In this case, the question was "What are some interesting ideas for a class blog post?" and the offerings are a wealth of great ideas!

Tuesday, May 15, 2012

Going Blog, stage 2

Maintaining a reflective blog is a new graduation requirement for our incoming Grade 9 class.

Stage 1 was to agree that we wanted our students to use reflective blogs to document and introspect (is that a verb?) on their growth relative to our school SLRs. We ran a pilot group through one of the counseling seminar classes, where the teacher/counselor could see how motivated the kids were to maintain blogs and begin to explore the realities of addressing the SLRs reflectively. I had a group of tech-savvy kids keep blogs so I could start to organize the logistical end: find a location for an index of blogs, determine where training would be necessary, etc.

Yesterday, we introduced the idea to our faculty leadership team, who had some legitimate concerns and developing insights. Some of the important things they are bringing to the table include:
-should we make these blogs public or private? Or should we consider having them private until the kids get the training wheels off, then make them public?  
-who will provide structured time for the kids to blog, and can it be successful if we DON'T do this? 
-how will they be assessed? Who will assess them? Will they be assessed intermittently, or just at graduation? 
-who is ultimately responsible for this process...the kids (not likely), the counselors (that might offload this entire thing to one group), humanities teachers (already the standard carrier for far too many things), the HR teachers (varying degrees of investment and skill with such a thing), the faculty in general (what belongs to everyone belongs to no one)? 
-should these blogs be dedicated solely to the SLRs, or can they incorporate other class content? Can they incorporate recreational content?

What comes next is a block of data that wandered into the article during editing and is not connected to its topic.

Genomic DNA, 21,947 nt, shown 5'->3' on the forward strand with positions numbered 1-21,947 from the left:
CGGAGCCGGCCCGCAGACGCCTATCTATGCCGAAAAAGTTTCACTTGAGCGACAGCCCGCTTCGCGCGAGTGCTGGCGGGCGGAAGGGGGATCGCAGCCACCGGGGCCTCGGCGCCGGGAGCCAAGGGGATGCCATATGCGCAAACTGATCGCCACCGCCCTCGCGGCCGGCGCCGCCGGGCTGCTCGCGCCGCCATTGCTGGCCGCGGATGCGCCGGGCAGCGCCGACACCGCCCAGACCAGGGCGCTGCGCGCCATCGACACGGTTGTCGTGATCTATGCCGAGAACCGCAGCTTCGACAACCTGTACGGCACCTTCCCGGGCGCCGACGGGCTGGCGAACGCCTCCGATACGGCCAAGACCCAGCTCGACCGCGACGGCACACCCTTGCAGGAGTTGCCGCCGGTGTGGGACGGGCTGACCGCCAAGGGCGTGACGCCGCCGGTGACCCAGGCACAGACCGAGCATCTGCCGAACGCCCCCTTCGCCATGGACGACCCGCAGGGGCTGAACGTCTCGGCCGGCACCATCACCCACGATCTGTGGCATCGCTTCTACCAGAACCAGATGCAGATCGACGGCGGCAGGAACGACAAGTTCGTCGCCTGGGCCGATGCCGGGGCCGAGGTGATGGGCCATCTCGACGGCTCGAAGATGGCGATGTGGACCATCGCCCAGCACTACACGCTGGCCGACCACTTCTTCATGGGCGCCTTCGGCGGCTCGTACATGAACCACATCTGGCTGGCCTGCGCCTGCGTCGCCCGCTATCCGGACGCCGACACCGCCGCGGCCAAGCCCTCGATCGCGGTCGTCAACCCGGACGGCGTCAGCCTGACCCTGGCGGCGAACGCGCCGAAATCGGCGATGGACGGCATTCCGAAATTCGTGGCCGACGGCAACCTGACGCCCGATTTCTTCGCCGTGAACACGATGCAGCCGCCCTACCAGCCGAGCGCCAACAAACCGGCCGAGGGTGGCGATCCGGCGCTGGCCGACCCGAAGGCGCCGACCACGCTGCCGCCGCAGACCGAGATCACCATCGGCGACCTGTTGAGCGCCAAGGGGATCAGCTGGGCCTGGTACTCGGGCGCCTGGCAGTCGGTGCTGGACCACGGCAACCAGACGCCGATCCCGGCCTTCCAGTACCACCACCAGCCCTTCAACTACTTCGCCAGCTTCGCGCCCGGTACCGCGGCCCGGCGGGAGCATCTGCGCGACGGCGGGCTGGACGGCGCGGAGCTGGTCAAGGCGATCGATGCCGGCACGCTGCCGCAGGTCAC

All these things have yet to be determined, but the process of raising these questions and the discussion that ensues is a healthy way to get buy-in from faculty and to create a good product. I think it's essential that the teachers have first-hand experience as both consumers and producers of blogs, so I plan on helping them all set up a google.reader page so they can subscribe to blogs of personal and professional interest, and hopefully get many of them blogging themselves. As the hyperbole and mystery of blogs disappears, I think we will design a very powerful and useful tool.

If anyone out there has any insights or anecdotes to share, the 'comment' button is just down there...

Monday, May 7, 2012

What does it mean to be....

Copied from another blog:

What does it mean to be:

    • A digital learner wants media, multimedia, audio, video and images
    • A digital learner seeks to integrate media into “school” and “life”
    • A digital learner works within a circle of friends
    • A digital learner uses social media to connect, find resources, and interact (ask and answer questions)
    • A digital learner uses MORE technology to accomplish tasks
    • A digital learner uses technology DIFFERENTLY to accomplish tasks
    • A digital learner multi-tasks with multiple technologies or applications
    • A digital learner is a social learner
    • A digital learner is an active learner
    • A digital learner is a consumer, producer and creator of learning, and learning resources
    • A digital learner is learner focused and learning centered
    • A digital teacher uses technology to extend, expand, and enrich learning